• Scenic View from Inspiration Point, Anacapa Island ©timhaufphotography.com

    Channel Islands

    National Park California

There are park alerts in effect.
show Alerts »
  • Santa Barbara Island Closed Due to Storm Damage

    Santa Barbara Island is currently closed to public access due to damage from the high surf associated with Hurricane Marie. More »

  • San Miguel Island Closure

    In the interest of public safety, the U.S. Navy is closing San Miguel Island until further notice due to recent concerns of possible unexploded ordnance. More »


Tim Hauf

Channel Islands National Park is one of America's newest and most complex national parks. As one of America's "crown jewels," this park will continue to serve as a model for park management. It is important that the National Park Service protects park resources, both terrestrial and marine, and provides for the enjoyment of these resources in such a manner that will leave them unimpaired for future generations.

The park operates under Federal, Department of the Interior, and National Park Service policies and guidelines, in accordance with a General Management Plan (GMP) which was first published in 1980. The park GMP is currently undergoing revision to reflect new lands and responsibilities added since the park was established. For more information please visit General Management Plan.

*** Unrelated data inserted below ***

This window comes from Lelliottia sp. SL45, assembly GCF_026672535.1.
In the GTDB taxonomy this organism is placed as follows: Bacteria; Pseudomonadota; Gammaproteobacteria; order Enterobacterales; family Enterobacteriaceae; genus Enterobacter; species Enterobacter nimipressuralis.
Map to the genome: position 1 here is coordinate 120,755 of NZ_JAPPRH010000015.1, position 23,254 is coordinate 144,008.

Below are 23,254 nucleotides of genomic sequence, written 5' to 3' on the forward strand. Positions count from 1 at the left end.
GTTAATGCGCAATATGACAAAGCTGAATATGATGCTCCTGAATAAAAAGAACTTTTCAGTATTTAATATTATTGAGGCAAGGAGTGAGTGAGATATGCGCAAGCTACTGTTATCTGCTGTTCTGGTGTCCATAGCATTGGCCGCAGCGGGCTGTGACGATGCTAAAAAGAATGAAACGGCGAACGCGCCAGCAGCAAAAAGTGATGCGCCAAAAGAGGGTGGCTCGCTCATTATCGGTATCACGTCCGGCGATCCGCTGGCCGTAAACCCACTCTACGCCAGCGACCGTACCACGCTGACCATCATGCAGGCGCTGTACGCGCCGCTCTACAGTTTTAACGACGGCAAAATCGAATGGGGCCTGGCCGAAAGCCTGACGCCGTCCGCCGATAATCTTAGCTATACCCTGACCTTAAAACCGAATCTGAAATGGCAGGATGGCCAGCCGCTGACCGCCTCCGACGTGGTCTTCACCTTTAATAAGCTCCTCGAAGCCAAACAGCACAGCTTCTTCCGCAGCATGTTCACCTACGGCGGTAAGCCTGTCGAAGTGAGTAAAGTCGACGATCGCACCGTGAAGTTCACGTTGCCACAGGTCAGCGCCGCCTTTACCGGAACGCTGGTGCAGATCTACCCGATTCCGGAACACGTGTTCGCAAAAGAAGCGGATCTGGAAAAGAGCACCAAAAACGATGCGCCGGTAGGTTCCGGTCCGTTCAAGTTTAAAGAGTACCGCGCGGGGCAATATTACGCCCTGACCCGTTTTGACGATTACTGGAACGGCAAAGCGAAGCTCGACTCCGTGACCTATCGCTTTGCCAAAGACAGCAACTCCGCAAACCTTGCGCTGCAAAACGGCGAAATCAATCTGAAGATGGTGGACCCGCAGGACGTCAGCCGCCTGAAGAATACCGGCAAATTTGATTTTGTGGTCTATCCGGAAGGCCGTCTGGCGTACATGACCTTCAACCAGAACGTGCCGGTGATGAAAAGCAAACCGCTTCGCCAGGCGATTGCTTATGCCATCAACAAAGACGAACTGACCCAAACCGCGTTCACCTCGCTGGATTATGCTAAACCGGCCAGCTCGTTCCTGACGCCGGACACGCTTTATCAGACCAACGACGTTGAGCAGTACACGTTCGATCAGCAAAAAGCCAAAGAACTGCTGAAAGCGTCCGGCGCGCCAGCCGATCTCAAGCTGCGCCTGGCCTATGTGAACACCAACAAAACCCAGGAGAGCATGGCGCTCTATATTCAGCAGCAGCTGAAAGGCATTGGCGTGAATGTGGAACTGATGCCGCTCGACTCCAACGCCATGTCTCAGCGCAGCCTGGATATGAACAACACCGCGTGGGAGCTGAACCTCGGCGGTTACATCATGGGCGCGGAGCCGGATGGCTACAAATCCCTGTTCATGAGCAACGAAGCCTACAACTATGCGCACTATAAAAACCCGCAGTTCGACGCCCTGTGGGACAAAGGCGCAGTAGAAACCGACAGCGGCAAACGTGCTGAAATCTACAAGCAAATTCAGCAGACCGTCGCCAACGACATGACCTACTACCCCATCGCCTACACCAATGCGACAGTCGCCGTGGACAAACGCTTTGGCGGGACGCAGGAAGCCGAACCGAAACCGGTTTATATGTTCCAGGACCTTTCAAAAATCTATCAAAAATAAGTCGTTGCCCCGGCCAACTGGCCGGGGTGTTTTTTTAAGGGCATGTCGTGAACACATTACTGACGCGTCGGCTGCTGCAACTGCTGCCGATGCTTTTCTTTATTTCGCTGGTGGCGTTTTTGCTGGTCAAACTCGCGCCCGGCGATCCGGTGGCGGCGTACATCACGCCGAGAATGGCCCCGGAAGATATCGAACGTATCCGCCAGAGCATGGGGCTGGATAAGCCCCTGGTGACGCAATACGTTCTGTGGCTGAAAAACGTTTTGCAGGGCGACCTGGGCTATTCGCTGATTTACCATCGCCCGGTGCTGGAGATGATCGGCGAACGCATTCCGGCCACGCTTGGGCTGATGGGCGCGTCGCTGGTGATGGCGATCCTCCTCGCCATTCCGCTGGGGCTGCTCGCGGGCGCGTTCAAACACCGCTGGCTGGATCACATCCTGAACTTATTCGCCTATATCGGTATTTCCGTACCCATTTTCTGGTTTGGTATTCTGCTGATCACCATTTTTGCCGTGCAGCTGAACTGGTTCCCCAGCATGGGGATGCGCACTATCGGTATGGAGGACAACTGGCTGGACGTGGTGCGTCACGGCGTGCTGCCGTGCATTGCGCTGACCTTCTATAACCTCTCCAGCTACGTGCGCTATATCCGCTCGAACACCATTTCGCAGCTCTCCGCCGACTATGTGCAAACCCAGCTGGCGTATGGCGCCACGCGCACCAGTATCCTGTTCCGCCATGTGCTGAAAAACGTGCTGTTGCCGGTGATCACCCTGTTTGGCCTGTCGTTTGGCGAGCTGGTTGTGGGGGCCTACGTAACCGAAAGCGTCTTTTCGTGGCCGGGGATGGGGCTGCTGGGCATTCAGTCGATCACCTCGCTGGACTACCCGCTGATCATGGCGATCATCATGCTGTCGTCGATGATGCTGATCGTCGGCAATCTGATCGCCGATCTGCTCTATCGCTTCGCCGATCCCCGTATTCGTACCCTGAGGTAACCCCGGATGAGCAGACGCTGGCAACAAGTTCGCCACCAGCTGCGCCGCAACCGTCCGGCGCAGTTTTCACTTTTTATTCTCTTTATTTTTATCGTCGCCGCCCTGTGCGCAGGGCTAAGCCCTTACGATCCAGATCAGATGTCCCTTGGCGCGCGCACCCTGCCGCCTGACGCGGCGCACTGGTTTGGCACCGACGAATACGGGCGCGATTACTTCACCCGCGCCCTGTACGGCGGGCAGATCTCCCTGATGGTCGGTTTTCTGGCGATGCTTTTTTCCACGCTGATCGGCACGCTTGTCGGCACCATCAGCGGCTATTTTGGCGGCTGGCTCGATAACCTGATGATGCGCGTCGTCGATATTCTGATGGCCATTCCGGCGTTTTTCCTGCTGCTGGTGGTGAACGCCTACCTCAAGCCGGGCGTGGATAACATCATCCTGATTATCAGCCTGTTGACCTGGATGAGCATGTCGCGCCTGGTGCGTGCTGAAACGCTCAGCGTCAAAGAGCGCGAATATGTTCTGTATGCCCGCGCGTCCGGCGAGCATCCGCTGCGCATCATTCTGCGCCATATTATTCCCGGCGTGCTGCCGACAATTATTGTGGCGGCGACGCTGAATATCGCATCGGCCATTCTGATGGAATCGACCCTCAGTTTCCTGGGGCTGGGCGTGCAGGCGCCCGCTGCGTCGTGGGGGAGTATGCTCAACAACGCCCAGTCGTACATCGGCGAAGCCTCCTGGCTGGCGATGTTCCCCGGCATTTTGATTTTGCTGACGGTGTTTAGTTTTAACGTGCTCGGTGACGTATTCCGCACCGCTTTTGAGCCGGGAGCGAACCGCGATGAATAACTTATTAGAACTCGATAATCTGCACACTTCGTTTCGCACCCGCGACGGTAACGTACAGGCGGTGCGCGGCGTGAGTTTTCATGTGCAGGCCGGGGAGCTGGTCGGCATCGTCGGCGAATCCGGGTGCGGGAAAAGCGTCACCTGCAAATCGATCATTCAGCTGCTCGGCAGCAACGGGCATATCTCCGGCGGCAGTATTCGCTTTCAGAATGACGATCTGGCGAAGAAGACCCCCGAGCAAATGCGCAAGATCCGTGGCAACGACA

Park management includes a Superintendent and a number of operating and administrative divisions. Park staffing is augmented by a high level of volunteerism, generally exceeding 70,000 hours of volunteer service per year. The park's budget includes annual federal appropriations, capital and special purpose project funding, fee funds, and donated funds.

Please click on the links to the left for more information about the management of the park.

Did You Know?

Island night lizard                                     C. Drost

The only reptile found on Santa Barbara Island is the endemic and threatened island night lizard. These lizards can live up to 20 years or more, but once established in a territory generally remain within a 3-meter radius their entire life.